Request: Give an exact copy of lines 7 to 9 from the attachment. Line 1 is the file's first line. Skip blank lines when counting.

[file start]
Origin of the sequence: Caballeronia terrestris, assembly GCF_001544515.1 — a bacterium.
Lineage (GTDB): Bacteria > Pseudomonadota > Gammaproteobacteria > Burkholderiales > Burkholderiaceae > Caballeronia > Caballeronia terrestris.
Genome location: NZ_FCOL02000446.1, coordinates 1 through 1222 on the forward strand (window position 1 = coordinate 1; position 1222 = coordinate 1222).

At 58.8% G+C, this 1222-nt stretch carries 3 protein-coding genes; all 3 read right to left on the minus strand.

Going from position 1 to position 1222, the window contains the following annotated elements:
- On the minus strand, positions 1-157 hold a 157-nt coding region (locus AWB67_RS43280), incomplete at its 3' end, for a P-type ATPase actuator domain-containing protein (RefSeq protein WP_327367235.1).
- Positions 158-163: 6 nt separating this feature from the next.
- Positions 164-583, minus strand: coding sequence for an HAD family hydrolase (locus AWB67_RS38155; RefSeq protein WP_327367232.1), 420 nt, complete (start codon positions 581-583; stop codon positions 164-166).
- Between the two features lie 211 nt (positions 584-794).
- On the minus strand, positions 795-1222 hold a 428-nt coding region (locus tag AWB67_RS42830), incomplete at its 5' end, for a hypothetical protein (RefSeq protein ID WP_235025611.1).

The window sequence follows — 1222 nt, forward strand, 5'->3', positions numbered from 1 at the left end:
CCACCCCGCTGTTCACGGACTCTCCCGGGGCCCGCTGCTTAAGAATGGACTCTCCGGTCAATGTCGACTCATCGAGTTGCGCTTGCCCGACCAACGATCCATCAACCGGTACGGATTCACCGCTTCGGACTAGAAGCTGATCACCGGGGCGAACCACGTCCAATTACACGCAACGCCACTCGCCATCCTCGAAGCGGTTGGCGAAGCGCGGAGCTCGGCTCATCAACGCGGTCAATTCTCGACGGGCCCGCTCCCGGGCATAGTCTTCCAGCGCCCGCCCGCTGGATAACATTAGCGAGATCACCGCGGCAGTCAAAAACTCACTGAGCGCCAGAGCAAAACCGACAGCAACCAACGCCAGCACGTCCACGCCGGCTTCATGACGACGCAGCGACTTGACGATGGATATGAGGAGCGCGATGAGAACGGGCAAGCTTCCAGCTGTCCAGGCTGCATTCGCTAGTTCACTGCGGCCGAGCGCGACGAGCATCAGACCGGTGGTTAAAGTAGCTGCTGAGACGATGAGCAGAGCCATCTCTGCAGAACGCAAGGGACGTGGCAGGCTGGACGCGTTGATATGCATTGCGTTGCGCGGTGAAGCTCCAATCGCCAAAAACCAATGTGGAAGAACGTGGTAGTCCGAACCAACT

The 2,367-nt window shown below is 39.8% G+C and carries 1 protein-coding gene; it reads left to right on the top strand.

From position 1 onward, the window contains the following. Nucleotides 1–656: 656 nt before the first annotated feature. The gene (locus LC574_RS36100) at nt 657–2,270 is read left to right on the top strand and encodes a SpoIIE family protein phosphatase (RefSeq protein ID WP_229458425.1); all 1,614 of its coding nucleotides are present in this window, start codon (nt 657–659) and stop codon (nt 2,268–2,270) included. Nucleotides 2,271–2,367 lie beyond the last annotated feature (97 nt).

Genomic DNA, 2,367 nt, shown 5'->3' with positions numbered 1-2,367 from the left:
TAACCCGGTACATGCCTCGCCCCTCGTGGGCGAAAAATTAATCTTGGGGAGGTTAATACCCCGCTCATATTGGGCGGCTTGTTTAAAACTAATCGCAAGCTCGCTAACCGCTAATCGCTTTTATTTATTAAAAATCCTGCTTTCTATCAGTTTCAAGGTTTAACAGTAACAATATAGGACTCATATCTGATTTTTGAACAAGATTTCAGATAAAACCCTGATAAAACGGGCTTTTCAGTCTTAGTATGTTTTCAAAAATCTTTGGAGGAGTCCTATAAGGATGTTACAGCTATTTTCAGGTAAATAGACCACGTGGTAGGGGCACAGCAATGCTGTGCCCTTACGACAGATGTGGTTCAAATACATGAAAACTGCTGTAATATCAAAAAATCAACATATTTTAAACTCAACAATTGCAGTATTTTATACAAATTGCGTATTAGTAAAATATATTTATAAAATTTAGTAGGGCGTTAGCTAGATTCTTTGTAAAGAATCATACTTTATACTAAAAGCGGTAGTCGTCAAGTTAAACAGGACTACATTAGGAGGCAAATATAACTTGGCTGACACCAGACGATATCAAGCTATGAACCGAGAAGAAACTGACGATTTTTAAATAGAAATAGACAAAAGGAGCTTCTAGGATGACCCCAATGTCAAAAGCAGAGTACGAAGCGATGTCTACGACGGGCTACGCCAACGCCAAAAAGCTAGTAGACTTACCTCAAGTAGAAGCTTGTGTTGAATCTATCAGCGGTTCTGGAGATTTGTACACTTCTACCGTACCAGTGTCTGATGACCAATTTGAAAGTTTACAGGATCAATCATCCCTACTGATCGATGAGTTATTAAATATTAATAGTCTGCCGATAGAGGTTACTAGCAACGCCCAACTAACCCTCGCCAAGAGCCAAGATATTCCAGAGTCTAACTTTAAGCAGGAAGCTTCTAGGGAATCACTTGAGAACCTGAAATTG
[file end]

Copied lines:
- Positions 158-163: 6 nt separating this feature from the next.
- Positions 164-583, minus strand: coding sequence for an HAD family hydrolase (locus AWB67_RS38155; RefSeq protein WP_327367232.1), 420 nt, complete (start codon positions 581-583; stop codon positions 164-166).
- Between the two features lie 211 nt (positions 584-794).